Would you believe me if I told you that an issue of Popular Mechanics magazine was what got me going in the design world? Would you believe me if I told you I still have that exact magazine?.
In January of 1952, I read an article on ArtCenter’s design program in that month’s issue of Popular Mechanics. A car nut who loved to draw, I was very much in the College’s demographic. Obviously, I would need an entrance portfolio to gain admittance. Believe it or not, I still have my original portfolio, too.
I wrote to Ford Styling for advice. Before long, I received an excellent hand-written letter from A. Gill Spear, one of their designers, who recommended ArtCenter, Pratt Institute and The Cleveland Institute of Art. California seemed more interesting than Ohio or New York. My portfolio was accepted, and I was set on my path.
I graduated from high school in 1954 and headed West via a 54-hour Greyhound trip from Pittsburgh to Los Angeles. At the time, ArtCenter was located on West Third Street, in a building that once housed a private girls’ academy. The place had since been occupied by a mix of Marines and art students. At the time, it was called the Los Angeles Art Center School.
In the rear was a large student parking lot. It had a diverse collection of cars ranging from future collector cars to junkers. There were two 300 SL’s, a gaggle of Austin Healy’s, Triumphs, MG TC’s and TD’s, an Alpha, a Porsche and others that came and went. It also included my roommate’s ‘47 Plymouth.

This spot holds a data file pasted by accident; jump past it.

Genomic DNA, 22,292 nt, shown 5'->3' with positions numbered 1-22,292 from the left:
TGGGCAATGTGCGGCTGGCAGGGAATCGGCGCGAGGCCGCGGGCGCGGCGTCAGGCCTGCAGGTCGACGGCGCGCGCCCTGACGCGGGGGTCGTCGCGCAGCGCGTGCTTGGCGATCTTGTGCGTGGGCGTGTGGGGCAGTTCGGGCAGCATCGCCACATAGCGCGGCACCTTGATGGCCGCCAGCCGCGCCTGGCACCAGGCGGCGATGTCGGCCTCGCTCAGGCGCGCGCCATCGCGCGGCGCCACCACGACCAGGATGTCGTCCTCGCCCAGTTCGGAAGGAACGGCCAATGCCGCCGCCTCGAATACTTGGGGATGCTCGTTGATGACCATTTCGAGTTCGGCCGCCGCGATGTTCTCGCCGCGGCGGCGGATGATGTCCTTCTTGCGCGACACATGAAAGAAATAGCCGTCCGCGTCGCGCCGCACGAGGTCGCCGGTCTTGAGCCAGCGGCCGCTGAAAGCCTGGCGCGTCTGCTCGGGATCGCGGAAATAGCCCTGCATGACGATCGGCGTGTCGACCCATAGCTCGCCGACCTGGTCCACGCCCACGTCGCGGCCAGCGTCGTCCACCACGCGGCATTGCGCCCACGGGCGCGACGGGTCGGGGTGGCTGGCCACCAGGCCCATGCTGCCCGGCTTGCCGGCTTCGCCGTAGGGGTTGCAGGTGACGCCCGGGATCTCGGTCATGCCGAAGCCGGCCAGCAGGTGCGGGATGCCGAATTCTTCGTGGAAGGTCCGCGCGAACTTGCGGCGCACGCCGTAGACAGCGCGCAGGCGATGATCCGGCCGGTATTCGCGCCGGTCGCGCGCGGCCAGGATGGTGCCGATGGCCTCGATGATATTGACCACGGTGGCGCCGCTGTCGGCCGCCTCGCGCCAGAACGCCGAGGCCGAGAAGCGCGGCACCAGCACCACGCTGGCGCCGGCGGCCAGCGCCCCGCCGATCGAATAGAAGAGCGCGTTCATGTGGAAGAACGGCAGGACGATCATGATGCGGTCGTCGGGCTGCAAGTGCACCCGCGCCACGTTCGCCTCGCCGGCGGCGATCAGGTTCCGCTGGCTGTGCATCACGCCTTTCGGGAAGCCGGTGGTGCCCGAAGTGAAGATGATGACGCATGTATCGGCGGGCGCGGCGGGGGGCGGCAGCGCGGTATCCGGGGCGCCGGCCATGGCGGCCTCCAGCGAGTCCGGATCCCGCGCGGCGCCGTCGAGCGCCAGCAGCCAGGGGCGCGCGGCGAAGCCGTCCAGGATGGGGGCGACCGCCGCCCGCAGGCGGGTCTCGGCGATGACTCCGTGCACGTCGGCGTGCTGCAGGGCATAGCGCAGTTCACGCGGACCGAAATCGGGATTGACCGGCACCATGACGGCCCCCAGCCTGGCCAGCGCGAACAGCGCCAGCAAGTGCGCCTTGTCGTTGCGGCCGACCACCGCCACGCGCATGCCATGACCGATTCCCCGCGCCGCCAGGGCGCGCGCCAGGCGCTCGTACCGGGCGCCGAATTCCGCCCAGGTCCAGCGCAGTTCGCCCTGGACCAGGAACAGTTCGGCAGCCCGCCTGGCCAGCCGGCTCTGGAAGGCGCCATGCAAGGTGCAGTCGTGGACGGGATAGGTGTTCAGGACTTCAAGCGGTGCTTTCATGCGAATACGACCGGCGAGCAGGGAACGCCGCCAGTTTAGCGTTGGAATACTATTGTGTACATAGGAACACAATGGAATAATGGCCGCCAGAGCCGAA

Every ArtCenter class has its “stars,” but I have always believed that ArtCenter’s greatest asset is ultimately in its “rank-and-file” students. In my experience, education comes just as much from your classroom peers as it does from your instructors.
We learned the technical side of design, like clay modeling, "surface development", and hand lettering, among other skills. I never became a star student, but that didn’t stop me from landing positions at major players like Peter Muller-Munk Associates.
ArtCenter prepared me for that type of environment. The skills I had been taught at the College were directly translating to the professional work I was being asked to do. My time at ArtCenter also prepared me for starting my own business, which I did in 1976. After five bosses in five years, I wanted to be in charge of my own life.
So much of what we do as designers is networking. There were times, after several successful projects, where I would find out that my contact had left a particular client’s firm. Months later, I would receive a call that he had a project lined up for me at a new company. It is also as a result of a specific client project that I have been designing and manufacturing the Lewellen Design Ballistic Pendulum for over 32 years.
ArtCenter made this all possible. Education not only prepares you for new and demanding work environments, but even the seemingly straightforward task of simply looking for work. It forces you to operate at a higher level.
Plenty of my clients have become friends. And in this world, if you don’t work, you don’t eat. These are two of the basics of any business.
After all these years, I still love what I do. So, thank you to Popular Mechanics, and most of all, thank you to ArtCenter. It truly has been the ride of a lifetime.
BS 58 Product Design
Lewellen Design Inc.